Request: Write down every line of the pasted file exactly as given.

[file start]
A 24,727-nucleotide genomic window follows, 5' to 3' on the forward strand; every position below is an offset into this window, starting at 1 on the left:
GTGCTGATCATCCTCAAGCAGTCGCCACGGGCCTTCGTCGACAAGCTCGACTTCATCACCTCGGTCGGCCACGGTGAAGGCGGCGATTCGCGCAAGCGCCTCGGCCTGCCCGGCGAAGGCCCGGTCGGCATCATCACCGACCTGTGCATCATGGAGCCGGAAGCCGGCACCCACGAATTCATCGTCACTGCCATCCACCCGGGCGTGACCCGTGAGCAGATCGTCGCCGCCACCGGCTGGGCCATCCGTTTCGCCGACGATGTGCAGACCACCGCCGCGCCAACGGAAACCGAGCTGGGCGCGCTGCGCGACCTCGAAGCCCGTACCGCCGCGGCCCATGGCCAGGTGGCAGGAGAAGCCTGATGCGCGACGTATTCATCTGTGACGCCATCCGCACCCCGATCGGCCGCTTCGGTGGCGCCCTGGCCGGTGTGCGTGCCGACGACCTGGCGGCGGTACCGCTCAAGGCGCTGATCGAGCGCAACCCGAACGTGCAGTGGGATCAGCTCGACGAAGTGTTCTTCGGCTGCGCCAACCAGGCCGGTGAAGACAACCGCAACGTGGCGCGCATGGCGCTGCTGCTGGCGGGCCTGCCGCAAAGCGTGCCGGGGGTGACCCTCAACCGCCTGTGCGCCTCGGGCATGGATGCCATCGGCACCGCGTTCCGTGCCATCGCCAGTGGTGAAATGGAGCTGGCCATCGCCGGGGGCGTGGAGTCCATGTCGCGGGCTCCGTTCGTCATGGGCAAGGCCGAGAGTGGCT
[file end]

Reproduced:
A 24,727-nucleotide genomic window follows, 5' to 3' on the forward strand; every position below is an offset into this window, starting at 1 on the left:
GTGCTGATCATCCTCAAGCAGTCGCCACGGGCCTTCGTCGACAAGCTCGACTTCATCACCTCGGTCGGCCACGGTGAAGGCGGCGATTCGCGCAAGCGCCTCGGCCTGCCCGGCGAAGGCCCGGTCGGCATCATCACCGACCTGTGCATCATGGAGCCGGAAGCCGGCACCCACGAATTCATCGTCACTGCCATCCACCCGGGCGTGACCCGTGAGCAGATCGTCGCCGCCACCGGCTGGGCCATCCGTTTCGCCGACGATGTGCAGACCACCGCCGCGCCAACGGAAACCGAGCTGGGCGCGCTGCGCGACCTCGAAGCCCGTACCGCCGCGGCCCATGGCCAGGTGGCAGGAGAAGCCTGATGCGCGACGTATTCATCTGTGACGCCATCCGCACCCCGATCGGCCGCTTCGGTGGCGCCCTGGCCGGTGTGCGTGCCGACGACCTGGCGGCGGTACCGCTCAAGGCGCTGATCGAGCGCAACCCGAACGTGCAGTGGGATCAGCTCGACGAAGTGTTCTTCGGCTGCGCCAACCAGGCCGGTGAAGACAACCGCAACGTGGCGCGCATGGCGCTGCTGCTGGCGGGCCTGCCGCAAAGCGTGCCGGGGGTGACCCTCAACCGCCTGTGCGCCTCGGGCATGGATGCCATCGGCACCGCGTTCCGTGCCATCGCCAGTGGTGAAATGGAGCTGGCCATCGCCGGGGGCGTGGAGTCCATGTCGCGGGCTCCGTTCGTCATGGGCAAGGCCGAGAGTGGCT